How to Buy and Trade Thailand Stocks: A Full Guide

How to Buy and Trade Thailand Stocks: A Full Guide

Last updated April 9th, 2024.

Thailand’s stock market is not the first one investors would usually think of when they consider investing in Asia.

Granted, Thailand is one of the world’s most visited countries. During any typical years, its capital, Bangkok, sees more tourists than any other city on the planet.

Because of this very reason, the country is often people’s first experience with emerging Asia. Visitors notice more construction, workers on the move, and economic activity than they might have seen in their entire lives.

This naturally makes them want to participate in the growth by investing in Thailand. While we still think there are better places to invest in Asia, the country’s appeal and accessibility are hard to deny.

One way to invest in Thailand is through purchasing real estate. We already covered that route extensively in our ultimate guide. The other way is, obviously, through the Thai stock market.

If you’re here to learn how to buy and trade on the Thai stocks market, you’ve come to the right place. So, read onward!


Step 1: Open a Thai Stock Brokerage Account

The very basics of investing the Thai stock market are similar to anywhere else in the world. As such, a brokerage account is the first thing you’ll need.

We strongly recommend setting up a local brokerage account in Thailand instead of using one based in another country. There are two good reasons for this.

First, international brokers rarely grant you access to the Thai stock market or let you buy stocks in Thailand. Firms based in the United States or Europe will usually let you trade on only the world’s top dozen or so stock exchanges, which, unfortunately, Thailand’s isn’t one of those.

But you aren’t entirely out of luck if you cannot get a local account. A select few brokers, like Boom Securities in Hong Kong, will let you trade on the Thai stocks.

This brings us to our second reason: you’ll save a lot of money in brokerage fees by opening a local account. It’s something that’s true when purchasing foreign equities anywhere in the world, not just on the Thailand stock market.


International trades often equal high fees. You can save money by using a brokerage based in the country you’re buying stocks in.

For example, Boom Securities will charge you a minimum of 1,500THB (~US$50) per trade. The same commission costs closer to 60THB (~$2) through a Thai brokerage account.

Large commissions might be fine if you’re making sizable trades. Otherwise, round-trip transaction costs of US$100 are a deal-breaker for many people.

With all that said, to access to the Thai stock market, you’ll also need a long-term visa. You cannot open a stock brokerage account in Thailand without such visa.

Having a 30-day tourist stamp won’t cut it. There are several exceptions, and it depends on the specific bank. Yet, I won’t ruin things by telling everyone where to go on a public article.

Buying stocks in Thailand is far easier if you’re already a resident with a long-term visa. Just go to Bangkok Bank’s head office on Silom Road and open a Bualuang Securities account. They’ll walk you through the process.

Non-residents have two main options. First, you can deal with higher brokerage fees and open an account outside of Thailand. Second, you can buy mutual funds in Thailand using a regular bank account rather than a separate brokerage account.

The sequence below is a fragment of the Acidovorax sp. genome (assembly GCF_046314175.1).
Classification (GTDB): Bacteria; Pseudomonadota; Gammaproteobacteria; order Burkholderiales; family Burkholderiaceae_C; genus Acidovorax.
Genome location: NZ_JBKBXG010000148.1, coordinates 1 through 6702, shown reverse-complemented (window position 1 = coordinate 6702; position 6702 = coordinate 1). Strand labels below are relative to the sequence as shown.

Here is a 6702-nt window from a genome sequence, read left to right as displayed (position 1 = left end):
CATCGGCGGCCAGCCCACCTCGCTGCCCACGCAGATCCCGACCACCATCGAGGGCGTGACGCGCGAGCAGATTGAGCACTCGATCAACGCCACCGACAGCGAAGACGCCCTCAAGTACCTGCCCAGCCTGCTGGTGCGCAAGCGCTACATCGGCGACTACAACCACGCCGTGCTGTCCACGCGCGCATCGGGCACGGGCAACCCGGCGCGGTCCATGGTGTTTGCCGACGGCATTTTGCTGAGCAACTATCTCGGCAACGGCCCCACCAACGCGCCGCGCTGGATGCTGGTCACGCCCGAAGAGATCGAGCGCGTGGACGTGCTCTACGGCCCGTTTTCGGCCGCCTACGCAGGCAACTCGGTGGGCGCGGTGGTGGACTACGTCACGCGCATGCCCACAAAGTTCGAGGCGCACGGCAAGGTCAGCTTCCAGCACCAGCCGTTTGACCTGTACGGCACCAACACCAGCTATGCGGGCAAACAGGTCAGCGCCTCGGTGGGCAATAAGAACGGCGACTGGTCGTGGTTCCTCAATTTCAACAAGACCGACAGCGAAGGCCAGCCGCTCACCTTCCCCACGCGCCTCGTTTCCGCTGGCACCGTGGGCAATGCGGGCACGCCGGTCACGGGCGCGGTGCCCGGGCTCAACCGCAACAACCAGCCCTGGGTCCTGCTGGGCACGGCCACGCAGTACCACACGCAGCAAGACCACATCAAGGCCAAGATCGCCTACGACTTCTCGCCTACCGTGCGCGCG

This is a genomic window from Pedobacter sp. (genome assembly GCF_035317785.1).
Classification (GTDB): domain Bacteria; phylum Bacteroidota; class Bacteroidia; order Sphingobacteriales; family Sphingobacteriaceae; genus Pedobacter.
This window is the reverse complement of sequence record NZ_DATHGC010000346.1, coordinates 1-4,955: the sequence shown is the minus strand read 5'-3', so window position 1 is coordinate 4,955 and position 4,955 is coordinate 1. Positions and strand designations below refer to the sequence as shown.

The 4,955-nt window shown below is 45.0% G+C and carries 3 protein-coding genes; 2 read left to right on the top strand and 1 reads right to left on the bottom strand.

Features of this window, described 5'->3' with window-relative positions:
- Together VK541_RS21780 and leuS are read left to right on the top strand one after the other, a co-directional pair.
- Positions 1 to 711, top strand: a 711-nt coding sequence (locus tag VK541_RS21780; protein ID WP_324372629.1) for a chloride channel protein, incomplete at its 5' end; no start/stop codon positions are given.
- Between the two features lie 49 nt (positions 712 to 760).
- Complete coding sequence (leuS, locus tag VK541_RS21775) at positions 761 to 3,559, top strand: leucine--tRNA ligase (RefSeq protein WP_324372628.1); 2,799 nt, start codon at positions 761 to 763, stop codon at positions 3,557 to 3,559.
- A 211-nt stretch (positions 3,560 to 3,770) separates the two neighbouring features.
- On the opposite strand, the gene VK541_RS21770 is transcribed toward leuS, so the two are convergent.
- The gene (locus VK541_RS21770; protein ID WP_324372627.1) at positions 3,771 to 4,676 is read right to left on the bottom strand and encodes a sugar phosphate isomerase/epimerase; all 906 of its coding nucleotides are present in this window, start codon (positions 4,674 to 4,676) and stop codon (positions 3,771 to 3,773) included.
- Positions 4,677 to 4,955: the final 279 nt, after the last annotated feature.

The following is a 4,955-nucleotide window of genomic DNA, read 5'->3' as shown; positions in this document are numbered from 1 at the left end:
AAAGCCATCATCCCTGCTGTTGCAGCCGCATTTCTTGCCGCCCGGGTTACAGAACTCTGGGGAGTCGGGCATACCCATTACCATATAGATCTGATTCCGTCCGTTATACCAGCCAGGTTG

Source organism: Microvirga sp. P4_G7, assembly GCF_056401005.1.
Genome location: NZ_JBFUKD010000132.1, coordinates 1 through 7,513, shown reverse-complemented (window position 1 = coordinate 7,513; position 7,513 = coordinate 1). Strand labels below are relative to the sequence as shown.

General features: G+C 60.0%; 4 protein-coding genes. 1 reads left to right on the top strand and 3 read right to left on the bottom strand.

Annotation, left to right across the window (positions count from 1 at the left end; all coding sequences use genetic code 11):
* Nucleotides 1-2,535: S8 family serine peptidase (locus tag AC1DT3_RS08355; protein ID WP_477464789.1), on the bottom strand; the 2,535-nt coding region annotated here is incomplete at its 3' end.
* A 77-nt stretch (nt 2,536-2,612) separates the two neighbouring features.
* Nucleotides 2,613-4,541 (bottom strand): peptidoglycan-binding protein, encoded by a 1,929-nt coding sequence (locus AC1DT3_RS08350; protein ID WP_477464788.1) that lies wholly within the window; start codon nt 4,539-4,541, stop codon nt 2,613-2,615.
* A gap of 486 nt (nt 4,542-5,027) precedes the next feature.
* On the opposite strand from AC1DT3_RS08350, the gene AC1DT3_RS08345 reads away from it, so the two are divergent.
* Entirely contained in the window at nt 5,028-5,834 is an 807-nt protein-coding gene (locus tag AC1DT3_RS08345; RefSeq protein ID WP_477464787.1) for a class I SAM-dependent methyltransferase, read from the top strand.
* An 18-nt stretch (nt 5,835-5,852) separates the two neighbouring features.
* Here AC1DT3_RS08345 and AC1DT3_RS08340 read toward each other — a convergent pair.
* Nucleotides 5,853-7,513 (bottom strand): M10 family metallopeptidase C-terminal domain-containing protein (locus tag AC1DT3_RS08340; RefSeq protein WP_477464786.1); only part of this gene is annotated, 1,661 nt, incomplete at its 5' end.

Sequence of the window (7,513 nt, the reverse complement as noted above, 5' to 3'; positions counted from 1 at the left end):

A few Thai banks will let foreigners open a bank account with a tourist visa. But you must open an actual trading account, which requires long-term residency, in order to buy individual stocks and ETFs.

If you prefer managed funds or simply aren’t a resident, Bangkok Bank also boasts the largest selection of mutual funds and ETFs in Thailand. Whether they will let you open a bank account as a tourist seems to depend on the branch and the employees.

Aberdeen Asset Management enjoys some of Thailand’s best-performing funds. Unfortunately, their current policy doesn’t allow non-resident foreigners to open accounts.

Besides that, Kasikornbank and SCB are solid banking options. The former is generally easier to open an account with as a foreigner compared to the latter.


Step 2: Trade Stocks in Thailand

With the hard part out of the way, you’re now ready to buy Thai stocks with your new, shiny brokerage account.

We won’t cover trading strategies or recommendations here. This article is about setting yourself up with a brokerage in Thailand, more than specific investment advice or the best stocks to buy in Thailand.

Here’s a quick overview of what you can expect, though: the Stock Exchange of Thailand has about 600 listed companies. In fact, it’s Southeast Asia’s second biggest in terms of market capitalization after Singapore’s.

The Thai stocks exchange’s current market cap is about US$600 billion – not a small equity exchange by any means.

A few of Thai stocks worth looking into are those of the biggest public companies in Thailand include PTT, Airports of Thailand, and Siam Cement, each of which is worth between US$15 billion and US$30 billion.

Concerning the exact mechanics of the stock exchange, you should feel comfortable trading on the Thai stock market if you’ve traded anywhere else in the world.

Market orders, limit orders, stop loss orders, and other types of transactions that you’re likely familiar with in your home country are all supported in Thailand.

The Thai stock exchange’s operation hours are between 10 AM and 4:30 PM. They have a generous lunch break between 12:30 PM until 2:30 PM.


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